War should … only be declared by the authority of the people, whose toils and treasures are to support its burdens, instead of the government which is to reap its fruits.

—James Madison. Universal Peace, Philadelphia, January 31, 1792.

The decision to go to war causes ruin that convulses through multiple generations and is therefore too important to be left to politicians. Indeed history, from ancient times to recent years, shows us that it is the vanity of politically ambitious men that causes wars. Thus, to guard against unnecessary wars the power to declare war should always rest directly and solely with the people through referendum. The people have no collective ego, they do not want their lives disrupted by high taxes and inflation or their sons killed, unless it is absolutely necessary. They are therefore the best custodians of peace.

It is natural for presidents to want to make their mark on history; after all, an immense ego is what motivated them to run for the office in the first place. It is naive to imagine that they will not yearn, like Crassus, to achieve glory in war before hanging up their mantle. To address this influence, the United States Constitution mandates that the decision to make war rests with the Congress. However, this judicious requirement has been subverted ever since the Korean War. Ostensibly to remedy this, Congress passed the War Powers Resolution of 1973, the main provision of which reads:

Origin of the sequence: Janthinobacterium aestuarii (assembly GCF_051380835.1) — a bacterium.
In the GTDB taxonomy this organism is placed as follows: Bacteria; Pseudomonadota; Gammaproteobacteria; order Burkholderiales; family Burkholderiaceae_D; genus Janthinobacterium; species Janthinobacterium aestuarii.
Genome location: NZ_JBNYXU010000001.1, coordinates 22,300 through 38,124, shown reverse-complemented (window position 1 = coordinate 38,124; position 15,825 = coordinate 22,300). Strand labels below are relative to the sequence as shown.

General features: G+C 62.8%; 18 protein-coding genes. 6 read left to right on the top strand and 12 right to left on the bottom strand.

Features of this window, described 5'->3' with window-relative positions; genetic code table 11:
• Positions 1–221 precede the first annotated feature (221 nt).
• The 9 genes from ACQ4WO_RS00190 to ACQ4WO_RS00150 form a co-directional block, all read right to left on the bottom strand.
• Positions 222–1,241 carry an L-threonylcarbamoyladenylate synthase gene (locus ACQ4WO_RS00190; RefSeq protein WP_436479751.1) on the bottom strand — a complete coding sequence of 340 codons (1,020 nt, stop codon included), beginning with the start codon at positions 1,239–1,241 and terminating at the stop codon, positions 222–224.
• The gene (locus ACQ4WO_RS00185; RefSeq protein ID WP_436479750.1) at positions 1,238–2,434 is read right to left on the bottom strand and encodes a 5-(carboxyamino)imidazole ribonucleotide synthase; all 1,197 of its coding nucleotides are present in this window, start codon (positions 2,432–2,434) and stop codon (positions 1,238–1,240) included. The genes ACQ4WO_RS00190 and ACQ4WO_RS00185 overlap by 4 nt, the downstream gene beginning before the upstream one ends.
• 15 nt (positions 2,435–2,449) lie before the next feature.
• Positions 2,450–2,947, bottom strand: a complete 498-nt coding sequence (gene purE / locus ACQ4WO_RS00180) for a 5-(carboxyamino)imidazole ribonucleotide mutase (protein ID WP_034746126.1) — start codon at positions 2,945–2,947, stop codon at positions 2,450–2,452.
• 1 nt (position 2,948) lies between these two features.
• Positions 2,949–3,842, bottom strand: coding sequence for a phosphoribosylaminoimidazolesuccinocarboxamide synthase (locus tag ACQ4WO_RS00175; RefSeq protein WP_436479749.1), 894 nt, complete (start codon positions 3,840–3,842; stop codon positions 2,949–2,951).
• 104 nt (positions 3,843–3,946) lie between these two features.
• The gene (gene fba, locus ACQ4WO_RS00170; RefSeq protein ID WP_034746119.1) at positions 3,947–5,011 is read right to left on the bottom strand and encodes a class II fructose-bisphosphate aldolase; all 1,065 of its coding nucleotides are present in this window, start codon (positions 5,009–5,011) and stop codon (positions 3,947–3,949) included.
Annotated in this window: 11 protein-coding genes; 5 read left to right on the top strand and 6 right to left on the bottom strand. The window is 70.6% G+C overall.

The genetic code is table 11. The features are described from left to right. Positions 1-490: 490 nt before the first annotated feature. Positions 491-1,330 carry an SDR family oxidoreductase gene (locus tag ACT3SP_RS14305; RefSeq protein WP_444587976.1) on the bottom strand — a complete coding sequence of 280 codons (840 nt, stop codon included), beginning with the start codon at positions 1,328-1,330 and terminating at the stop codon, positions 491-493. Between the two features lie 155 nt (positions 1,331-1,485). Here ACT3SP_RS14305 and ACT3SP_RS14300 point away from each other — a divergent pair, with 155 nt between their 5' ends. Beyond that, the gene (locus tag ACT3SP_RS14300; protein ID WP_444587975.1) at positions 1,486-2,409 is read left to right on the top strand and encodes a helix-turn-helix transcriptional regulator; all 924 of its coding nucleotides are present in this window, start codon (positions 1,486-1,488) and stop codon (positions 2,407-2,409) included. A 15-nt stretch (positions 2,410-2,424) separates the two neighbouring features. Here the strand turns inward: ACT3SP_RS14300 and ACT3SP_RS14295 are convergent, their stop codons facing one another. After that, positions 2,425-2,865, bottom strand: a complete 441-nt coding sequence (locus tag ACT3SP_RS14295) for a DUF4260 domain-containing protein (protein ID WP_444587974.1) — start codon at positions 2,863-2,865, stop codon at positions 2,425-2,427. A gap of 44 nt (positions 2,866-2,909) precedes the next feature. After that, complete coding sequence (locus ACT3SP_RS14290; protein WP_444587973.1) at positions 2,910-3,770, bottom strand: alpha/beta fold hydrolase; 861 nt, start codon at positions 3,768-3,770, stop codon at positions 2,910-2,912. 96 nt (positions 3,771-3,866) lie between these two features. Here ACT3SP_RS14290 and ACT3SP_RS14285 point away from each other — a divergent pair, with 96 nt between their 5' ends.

The President in every possible instance shall consult with Congress before introducing United States Armed Forces into hostilities or into situations where imminent involvement in hostilities is clearly indicated by the circumstances, and after every such introduction shall consult regularly with the Congress until United States Armed Forces are no longer engaged in hostilities or have been removed from such situations.

This law should never have been passed. It effectively sanctions the unconstitutional arrangement whereby the president has been making war in breach of the Constitution. Instead of Congress meekly asking to be consulted about the president’s warmongering, Congress should routinely impeach presidents who order an act of war on their own authority.

This article is an extract from the book ‘Principles of Good Government’ by Matthew Bransgrove